Saturday, September 25, 2021

Play

New Yorkers voice concerns about the creation of not one, but two draft maps for congressional and state voting districts; and providers ask the Supreme Court to act on Texas' new abortion law.

Play

The January 6th committee subpoenas former Trump officials; a Senate showdown looms over the debt ceiling; the CDC okays COVID boosters for seniors; and advocates testify about scams targeting the elderly.

Play

A new Oklahoma museum honors tribal nations, while Iowa's history is back on the blacktop; mixed news on COVID-19 comes with a warning about unconventional drugs; and electric cars and buses are coming to rural America.

CA Leaders Issue Dire Warnings if ACA is Struck Down

Play

Thursday, October 22, 2020   

SACRAMENTO, Calif. -- Almost four million Californians gained health coverage when the Affordable Care Act (ACA) expanded Medi-Cal, and that goes away if the Supreme Court strikes down the law without a replacement.

That's just one jaw-dropping warning at a hearing held Wednesday by the state Senate Committee on Health.

Deborah Reidy Kelch, an independent health policy consultant, said the Golden State would pay dearly if the court kills the ACA.

"The U.C. Berkeley Labor Center estimates that California could annually lose 27 billion and potentially 299,000 jobs if the ACA was struck down," Kelch outlined.

President Donald Trump said he will protect people with pre-existing conditions, but his Justice Department argues the entire law must go, now that Congress has repealed the individual mandate.

Melanie Fontes Rainer, special assistant attorney general, said in any case the rest of the law should remain in force even without a mandate that everyone buy coverage or pay a fine.

"This president, in his own words, wants to explode the ACA," Rainer asserted. "We don't think that health care should just be for those who are healthy or rich. And we've done everything in our power to fight his sabotage of the Affordable Care Act."

Without the ACA, insurance companies could once again kick young adults 18 to 26 off their parents' health plans.

They could reimpose annual and lifetime spending limits on coverage, and would no longer be required to cover mental-health or addiction services.

Before the ACA, people with pre-existing conditions such as heart disease, diabetes or even pregnancy could be denied coverage or charged sky-high premiums.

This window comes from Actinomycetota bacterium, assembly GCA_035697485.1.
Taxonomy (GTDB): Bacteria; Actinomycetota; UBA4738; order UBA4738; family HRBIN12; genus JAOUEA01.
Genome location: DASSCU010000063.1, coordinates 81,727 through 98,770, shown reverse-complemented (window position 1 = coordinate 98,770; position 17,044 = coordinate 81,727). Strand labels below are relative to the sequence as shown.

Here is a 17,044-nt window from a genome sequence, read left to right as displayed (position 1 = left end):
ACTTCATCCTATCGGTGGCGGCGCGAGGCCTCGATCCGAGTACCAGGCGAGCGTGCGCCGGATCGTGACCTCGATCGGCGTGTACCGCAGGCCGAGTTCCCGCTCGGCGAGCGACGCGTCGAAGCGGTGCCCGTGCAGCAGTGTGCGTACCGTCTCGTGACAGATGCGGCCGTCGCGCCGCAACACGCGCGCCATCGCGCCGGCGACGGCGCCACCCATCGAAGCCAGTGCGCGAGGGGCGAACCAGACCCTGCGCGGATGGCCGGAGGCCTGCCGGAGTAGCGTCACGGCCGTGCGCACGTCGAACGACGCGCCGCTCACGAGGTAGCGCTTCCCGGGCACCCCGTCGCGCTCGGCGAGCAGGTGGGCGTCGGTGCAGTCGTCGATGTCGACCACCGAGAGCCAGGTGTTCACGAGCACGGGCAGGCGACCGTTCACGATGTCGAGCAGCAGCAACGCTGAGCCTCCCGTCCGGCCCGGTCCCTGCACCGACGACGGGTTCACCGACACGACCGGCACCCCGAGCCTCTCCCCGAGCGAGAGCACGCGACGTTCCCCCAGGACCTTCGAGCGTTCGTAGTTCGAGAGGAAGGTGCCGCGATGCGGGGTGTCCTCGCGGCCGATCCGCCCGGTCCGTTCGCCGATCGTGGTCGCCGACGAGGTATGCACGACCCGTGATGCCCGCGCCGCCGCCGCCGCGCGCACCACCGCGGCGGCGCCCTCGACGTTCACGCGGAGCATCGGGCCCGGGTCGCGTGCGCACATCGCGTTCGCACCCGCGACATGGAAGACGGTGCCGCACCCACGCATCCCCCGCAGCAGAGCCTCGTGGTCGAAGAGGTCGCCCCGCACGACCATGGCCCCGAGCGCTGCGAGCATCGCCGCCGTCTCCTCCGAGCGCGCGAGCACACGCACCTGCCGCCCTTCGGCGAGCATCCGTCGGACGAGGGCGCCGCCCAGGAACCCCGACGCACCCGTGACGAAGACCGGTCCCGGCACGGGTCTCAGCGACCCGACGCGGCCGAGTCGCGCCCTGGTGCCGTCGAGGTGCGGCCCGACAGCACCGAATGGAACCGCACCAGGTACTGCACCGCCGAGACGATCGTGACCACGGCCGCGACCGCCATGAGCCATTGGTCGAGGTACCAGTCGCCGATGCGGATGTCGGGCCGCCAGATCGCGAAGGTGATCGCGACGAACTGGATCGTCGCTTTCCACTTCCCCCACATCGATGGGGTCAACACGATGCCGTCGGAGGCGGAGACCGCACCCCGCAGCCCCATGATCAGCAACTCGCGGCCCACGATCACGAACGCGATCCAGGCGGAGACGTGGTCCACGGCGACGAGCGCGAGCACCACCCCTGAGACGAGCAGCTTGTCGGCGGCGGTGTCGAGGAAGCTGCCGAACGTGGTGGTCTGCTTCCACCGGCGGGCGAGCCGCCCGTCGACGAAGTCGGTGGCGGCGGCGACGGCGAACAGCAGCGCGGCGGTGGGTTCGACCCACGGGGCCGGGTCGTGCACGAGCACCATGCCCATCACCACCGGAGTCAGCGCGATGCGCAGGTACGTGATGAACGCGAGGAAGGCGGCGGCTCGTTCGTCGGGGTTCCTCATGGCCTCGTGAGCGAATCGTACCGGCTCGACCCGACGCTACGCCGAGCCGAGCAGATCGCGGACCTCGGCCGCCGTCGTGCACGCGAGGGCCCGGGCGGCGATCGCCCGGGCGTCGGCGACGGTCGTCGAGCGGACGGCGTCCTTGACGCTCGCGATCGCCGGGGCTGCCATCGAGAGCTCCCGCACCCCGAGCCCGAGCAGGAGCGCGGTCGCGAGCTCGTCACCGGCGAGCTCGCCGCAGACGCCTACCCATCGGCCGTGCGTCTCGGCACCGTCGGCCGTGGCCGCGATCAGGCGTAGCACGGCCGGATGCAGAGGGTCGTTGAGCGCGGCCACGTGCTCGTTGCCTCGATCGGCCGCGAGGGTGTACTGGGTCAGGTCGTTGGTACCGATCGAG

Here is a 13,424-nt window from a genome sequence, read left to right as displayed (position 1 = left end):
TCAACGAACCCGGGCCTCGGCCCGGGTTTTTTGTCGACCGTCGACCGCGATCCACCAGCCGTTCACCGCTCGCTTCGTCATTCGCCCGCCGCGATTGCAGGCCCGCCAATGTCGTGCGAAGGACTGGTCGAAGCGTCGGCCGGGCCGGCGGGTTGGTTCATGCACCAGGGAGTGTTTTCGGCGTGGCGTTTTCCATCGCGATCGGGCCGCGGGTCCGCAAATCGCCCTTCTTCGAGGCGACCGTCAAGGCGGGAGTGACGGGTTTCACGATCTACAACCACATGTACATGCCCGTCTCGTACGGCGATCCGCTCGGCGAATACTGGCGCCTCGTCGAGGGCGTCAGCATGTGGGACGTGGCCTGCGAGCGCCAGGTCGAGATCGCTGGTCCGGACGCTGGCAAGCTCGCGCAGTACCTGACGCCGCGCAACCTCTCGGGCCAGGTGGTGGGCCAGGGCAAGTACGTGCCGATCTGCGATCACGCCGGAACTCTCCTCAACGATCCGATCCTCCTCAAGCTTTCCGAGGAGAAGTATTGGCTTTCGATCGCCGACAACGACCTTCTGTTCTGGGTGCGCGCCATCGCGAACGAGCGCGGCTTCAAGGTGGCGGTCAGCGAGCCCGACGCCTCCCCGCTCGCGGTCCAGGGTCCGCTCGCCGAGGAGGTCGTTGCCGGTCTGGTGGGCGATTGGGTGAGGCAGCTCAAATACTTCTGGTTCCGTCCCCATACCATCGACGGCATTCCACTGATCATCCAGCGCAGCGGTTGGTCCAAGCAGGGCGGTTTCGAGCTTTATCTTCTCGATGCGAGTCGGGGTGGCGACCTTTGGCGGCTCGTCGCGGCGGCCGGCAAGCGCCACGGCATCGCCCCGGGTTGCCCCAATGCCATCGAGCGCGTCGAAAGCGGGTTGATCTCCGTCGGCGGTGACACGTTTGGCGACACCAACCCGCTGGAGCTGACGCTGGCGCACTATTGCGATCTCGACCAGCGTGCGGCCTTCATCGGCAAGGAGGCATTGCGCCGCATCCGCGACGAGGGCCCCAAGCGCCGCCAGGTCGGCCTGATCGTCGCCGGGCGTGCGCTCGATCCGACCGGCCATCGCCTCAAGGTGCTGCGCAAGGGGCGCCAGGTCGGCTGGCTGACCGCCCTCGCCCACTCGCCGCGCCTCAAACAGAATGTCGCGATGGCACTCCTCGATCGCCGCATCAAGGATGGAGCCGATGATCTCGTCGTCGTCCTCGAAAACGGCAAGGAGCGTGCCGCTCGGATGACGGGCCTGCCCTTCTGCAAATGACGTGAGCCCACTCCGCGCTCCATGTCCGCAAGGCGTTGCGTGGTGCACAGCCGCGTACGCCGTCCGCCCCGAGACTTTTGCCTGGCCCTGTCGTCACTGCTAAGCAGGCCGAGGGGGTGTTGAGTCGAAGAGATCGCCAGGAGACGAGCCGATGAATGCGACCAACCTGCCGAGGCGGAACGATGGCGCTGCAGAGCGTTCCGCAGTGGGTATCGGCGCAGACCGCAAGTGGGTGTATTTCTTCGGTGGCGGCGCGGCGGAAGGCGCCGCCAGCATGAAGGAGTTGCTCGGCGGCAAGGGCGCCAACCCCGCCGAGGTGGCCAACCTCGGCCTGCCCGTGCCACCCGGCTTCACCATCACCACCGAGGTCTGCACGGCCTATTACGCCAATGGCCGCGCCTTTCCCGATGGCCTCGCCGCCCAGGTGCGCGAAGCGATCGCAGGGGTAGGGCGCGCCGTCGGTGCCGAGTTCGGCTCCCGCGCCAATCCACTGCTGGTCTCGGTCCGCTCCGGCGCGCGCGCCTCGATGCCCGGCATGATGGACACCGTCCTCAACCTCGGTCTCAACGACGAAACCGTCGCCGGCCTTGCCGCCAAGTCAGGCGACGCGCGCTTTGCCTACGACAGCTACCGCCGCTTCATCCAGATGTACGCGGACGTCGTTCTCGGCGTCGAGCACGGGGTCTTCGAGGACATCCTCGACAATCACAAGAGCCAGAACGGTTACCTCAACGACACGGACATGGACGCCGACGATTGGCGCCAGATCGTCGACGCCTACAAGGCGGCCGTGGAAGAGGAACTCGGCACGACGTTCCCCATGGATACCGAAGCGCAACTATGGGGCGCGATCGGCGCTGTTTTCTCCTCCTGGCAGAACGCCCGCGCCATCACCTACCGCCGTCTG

State Sen. Dr. Richard Pan, D-Sacramento, said COVID would likely be considered a pre-existing condition going forward.

"The Centers for Medicare and Medicaid Services said that 19% to 50% have a pre-existing condition when it came to health-care coverage," Pan stated. "When we're talking about overturning the ACA, we're talking about something that could affect half of all Americans."

Trump Supreme Court nominee Judge Amy Coney Barrett, who has been critical of the ACA, is expected to be confirmed before opening statements begin on November 10.


get more stories like this via email

The climate resilience package includes $1.5 billion for measures to better defend the state against wildfires. (Peter Buschmann/U.S. Forest Service)

Environment

SACRAMENTO, Calif. -- Climate activists are praising Gov. Gavin Newsom for signing a $15 billion climate action package Thursday, but argued he …


Social Issues

BROOKLYN, N.Y. -- Some New Yorkers are voicing concerns about the creation of not one, but two draft maps for congressional, State Senate and …

Social Issues

LANSING, Mich. -- Michigan advocates for children and families are praising many of the investments in the 2022 state budget passed this week…


According to the World Health Organization, about one in six people age 60 years and older experienced some form of abuse in community settings during the past year. (Adobe Stock)

Social Issues

DES MOINES, Iowa -- There is strong public support in Iowa to enact a state law that criminalizes elder abuse, a topic also being discussed by law …

Environment

SALT LAKE CITY -- A researcher at the University of Utah said plans for generating renewable energy should include a power source right under our feet…

Roughly 11 million undocumented immigrants reside in the United States. (JP Photography/Adobe Stock)

Social Issues

CHICAGO -- Advocates for immigrants and refugees in Illinois traveled to Washington, D.C., this week to push for a pathway to citizenship for up to …

Environment

LITTLE ROCK, Ark. -- Arkansas produces more rice than any other state, and a new grant will help farmers explore ways to transition the industry to …

Social Issues

BISMARCK, N.D. -- North Dakota lawmakers in charge of redistricting have approved a preliminary draft of new legislative boundaries, but voters' …

 

Phone: 303.448.9105 Toll Free: 888.891.9416 Fax: 208.247.1830 Your trusted member- and audience-supported news source since 1996 Copyright 2021